There’s no doubt that work deadlines can be stressful. When you have too many, you can feel overwhelmed. And looming deadlines have a habit of encouraging last-minute dashes for the finish line, like when students pull ‘all-nighters’ in an attempt to achieve weeks’ worth of essay writing in a handful of long, adrenaline-fuelled hours.
Yet there’s no question deadlines can serve a positive psychological function – after all, without them, many students might never even finish their work.
You can see evidence for the power of deadlines in the ‘real world’, too. For instance, in 2015, when the US National Science Foundation dropped its usual twice-yearly deadlines for grant submissions in geoscience, as part of an attempt to help the overburdened vetting system, the effect was dramatic. Annual submissions fell by 59%; without the pressure of a deadline, it seems many scientists lacked the urgency and motivation to deliver their applications.
As new research findings shed light on the psychology of deadlines, we can learn ways that deadlines can be used to increase focus and boost perseverance. Now, in the midst of the coronavirus pandemic – as many of us adapt to unstructured days working from home – the lessons are particularly timely.
Social psychologist Nira Liberman and her colleagues at Tel Aviv University have been studying the psychological effects of deadlines. To help us understand ‘goal gradients’, they give the example of how, when you read the first chapter of a 10-chapter book, it takes you just one tenth of the way to completing the book, yet when you have two paragraphs to go, the same or similar amount of reading effort will take you 50% further toward finishing.
Part of the motivating effect of a deadline, then, is that it provides you with constant feedback on how much further you have to go until task completion, enabling goal gradients to have their effect.
“As less of the task remains to be done, each unit of effort is perceived as more effective in that it closes a larger proportion of the gap to the goal,” Liberman’s team write. (A similar principle also helps explain why charitable donations ramp up as a fund-raising effort nears its goal.)
Another popular theory is that, as we approach a deadline, or get near to completing a task, this has the effect of reducing ‘opportunity costs’ – essentially, the lure of all the other things you could be doing instead. After all, if I have just one hour left before the deadline for finishing this article, there is not a great deal else I could use the time for, so I may as well plough on. However, without that line in the sand, there would be an almost infinite number of appealing things that I could be doing instead of working on the article.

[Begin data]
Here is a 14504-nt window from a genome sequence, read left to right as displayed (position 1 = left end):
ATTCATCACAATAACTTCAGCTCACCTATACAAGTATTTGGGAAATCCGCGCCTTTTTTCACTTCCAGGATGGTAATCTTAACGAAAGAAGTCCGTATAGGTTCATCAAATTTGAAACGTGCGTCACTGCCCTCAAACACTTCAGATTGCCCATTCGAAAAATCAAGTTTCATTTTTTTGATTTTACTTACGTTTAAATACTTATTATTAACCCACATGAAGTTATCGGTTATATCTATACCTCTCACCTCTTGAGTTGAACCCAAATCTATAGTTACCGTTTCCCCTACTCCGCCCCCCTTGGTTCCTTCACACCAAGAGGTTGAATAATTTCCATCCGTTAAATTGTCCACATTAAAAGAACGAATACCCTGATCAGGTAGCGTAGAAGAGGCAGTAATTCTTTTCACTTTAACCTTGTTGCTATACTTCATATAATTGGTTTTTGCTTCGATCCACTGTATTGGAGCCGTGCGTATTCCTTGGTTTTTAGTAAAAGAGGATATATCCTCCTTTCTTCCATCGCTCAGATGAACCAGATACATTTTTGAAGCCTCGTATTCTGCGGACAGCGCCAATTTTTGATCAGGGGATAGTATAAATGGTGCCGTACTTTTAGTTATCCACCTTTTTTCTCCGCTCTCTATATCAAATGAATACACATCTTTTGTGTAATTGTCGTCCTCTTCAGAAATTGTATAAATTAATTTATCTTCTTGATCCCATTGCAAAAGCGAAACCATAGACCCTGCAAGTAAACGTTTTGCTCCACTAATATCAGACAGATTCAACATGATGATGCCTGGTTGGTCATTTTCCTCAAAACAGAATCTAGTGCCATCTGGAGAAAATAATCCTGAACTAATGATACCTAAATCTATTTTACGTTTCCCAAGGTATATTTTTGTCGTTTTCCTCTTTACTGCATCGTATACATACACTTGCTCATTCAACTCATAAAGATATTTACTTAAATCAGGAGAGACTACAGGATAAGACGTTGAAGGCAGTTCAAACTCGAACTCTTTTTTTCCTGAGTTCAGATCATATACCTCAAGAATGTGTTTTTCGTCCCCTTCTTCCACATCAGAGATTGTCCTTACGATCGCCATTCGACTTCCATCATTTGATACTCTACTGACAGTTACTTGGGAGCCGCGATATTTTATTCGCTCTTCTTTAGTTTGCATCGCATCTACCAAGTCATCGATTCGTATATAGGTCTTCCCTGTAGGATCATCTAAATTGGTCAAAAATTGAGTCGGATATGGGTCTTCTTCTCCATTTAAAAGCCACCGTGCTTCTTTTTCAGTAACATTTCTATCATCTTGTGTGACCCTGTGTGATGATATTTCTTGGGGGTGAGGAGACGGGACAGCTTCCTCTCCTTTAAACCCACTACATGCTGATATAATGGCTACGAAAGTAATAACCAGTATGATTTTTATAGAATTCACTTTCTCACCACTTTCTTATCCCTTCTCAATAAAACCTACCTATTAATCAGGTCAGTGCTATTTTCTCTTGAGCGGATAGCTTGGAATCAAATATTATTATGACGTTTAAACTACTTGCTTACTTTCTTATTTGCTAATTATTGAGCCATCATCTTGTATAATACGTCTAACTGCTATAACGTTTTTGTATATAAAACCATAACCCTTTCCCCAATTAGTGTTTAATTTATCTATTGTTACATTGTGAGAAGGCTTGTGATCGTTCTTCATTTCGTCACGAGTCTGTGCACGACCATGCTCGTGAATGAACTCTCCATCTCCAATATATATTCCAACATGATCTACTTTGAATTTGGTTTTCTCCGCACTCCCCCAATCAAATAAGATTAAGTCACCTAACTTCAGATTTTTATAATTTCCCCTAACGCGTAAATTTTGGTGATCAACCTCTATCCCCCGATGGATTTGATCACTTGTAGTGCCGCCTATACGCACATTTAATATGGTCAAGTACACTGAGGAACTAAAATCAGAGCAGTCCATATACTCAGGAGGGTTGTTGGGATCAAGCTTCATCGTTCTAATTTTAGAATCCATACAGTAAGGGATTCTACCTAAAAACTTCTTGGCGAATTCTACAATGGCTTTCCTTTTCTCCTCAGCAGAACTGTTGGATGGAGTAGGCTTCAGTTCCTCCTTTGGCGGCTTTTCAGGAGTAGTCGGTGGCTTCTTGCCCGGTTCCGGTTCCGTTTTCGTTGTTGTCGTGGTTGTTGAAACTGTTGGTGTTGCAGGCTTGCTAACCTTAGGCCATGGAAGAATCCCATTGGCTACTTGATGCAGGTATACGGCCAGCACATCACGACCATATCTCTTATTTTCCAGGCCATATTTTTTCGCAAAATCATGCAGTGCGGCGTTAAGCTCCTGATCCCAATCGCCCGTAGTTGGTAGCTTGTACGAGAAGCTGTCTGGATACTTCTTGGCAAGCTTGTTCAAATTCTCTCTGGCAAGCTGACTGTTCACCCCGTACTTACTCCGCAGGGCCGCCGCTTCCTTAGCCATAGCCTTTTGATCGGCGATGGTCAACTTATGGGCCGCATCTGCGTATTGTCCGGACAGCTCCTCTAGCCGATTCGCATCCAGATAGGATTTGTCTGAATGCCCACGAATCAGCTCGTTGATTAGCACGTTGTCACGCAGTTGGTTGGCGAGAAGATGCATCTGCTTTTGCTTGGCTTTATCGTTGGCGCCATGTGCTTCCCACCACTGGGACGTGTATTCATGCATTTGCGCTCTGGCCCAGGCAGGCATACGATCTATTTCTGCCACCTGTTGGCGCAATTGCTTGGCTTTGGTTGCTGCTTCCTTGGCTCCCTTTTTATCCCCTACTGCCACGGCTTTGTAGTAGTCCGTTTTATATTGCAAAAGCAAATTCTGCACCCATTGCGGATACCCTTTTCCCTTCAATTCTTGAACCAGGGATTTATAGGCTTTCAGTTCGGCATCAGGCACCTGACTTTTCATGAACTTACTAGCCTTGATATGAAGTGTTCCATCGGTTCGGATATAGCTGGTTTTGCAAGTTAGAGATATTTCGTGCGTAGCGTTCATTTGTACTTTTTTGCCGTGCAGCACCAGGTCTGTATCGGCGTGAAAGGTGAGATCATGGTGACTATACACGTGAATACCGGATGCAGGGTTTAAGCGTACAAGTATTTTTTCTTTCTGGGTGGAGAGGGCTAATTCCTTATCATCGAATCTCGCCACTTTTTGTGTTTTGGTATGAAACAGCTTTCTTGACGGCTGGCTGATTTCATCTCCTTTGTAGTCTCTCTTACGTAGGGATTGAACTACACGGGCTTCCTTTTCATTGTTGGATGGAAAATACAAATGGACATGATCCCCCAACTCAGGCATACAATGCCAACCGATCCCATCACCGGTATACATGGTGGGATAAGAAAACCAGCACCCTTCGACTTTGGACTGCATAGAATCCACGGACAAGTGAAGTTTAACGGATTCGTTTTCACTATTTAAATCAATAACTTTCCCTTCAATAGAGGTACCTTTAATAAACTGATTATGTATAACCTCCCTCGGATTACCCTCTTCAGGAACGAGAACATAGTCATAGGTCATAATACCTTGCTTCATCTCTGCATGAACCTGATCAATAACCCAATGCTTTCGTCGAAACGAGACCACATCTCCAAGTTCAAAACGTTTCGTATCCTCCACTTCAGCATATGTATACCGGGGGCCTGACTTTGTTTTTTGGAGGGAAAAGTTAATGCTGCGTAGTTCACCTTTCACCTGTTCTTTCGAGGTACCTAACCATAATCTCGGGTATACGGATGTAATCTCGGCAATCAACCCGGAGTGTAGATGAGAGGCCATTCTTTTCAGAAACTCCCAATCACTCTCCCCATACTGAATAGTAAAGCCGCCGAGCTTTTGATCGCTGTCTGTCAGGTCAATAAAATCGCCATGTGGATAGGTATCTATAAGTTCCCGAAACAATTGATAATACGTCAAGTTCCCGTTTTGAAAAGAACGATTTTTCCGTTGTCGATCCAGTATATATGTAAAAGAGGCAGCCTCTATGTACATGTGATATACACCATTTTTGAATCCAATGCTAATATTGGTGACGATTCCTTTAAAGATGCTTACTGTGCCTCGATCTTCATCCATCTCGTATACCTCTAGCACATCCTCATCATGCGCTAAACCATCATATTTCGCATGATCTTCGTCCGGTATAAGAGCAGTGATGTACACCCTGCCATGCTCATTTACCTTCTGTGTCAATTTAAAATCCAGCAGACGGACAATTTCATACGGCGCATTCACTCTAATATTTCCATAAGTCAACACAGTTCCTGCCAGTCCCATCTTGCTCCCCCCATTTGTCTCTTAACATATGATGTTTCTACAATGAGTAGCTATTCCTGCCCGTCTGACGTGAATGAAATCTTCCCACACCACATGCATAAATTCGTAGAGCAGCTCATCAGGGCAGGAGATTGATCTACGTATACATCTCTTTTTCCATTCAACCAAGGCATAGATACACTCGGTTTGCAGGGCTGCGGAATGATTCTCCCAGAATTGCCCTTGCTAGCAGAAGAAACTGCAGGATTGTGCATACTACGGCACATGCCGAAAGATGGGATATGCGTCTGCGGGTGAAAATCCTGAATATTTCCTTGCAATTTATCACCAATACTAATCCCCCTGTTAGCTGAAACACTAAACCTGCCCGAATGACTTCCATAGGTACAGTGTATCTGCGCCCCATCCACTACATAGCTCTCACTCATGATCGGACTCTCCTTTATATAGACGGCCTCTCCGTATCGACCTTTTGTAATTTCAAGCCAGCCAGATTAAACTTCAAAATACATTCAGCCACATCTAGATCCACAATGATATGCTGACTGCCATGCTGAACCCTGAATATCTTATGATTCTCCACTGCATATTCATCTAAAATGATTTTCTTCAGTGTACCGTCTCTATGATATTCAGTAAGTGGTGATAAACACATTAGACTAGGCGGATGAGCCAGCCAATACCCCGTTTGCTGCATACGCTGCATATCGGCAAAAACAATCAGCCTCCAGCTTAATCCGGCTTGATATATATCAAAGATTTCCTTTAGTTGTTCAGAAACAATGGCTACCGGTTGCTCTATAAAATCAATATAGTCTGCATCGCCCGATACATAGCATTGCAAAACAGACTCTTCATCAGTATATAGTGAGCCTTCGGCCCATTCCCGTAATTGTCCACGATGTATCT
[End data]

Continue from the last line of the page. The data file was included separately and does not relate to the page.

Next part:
Liberman’s team recently demonstrated the galvanising power of knowing when a task will be finished. They recruited dozens of undergrads to complete thousands of trials of a tricky computer-based mental task that required constant concentration. The whole boring exercise took about 90 minutes to complete. Crucially, the researchers provided half the participants with constant feedback on their progress through the exercise – both how many trials they had to go in each block of 240 trials, and after each block, how many blocks they had left to go. The other participants, in contrast, had no idea how many more trials or blocks they had to do.
There was a striking difference in the performance of the two groups – the students who knew how much further they had to go reached a superior level of peak performance in terms of their speed and accuracy, and yet they said they felt less fatigued, and they took shorter breaks between blocks.
“We think that participants in our experiment who did not know when the task would end conserved their efforts,” Nira Liberman, one of the study co-authors told me. “Imagine going on a journey that is very long and tedious with no end in sight. In situations of uncertainty people tend to think of the ‘worst case scenario’ – so in our study they made a grim estimate of how much energy they needed to conserve.” In contrast, she added, because the other group knew when the task was going to end, they were able to perform an “end spurt”, similar to how runners are able to ramp up their effort for the final mile or when they see the finishing line in the distance.
Read the whole story (subscription may be required): BBCMore of our Members in the Media >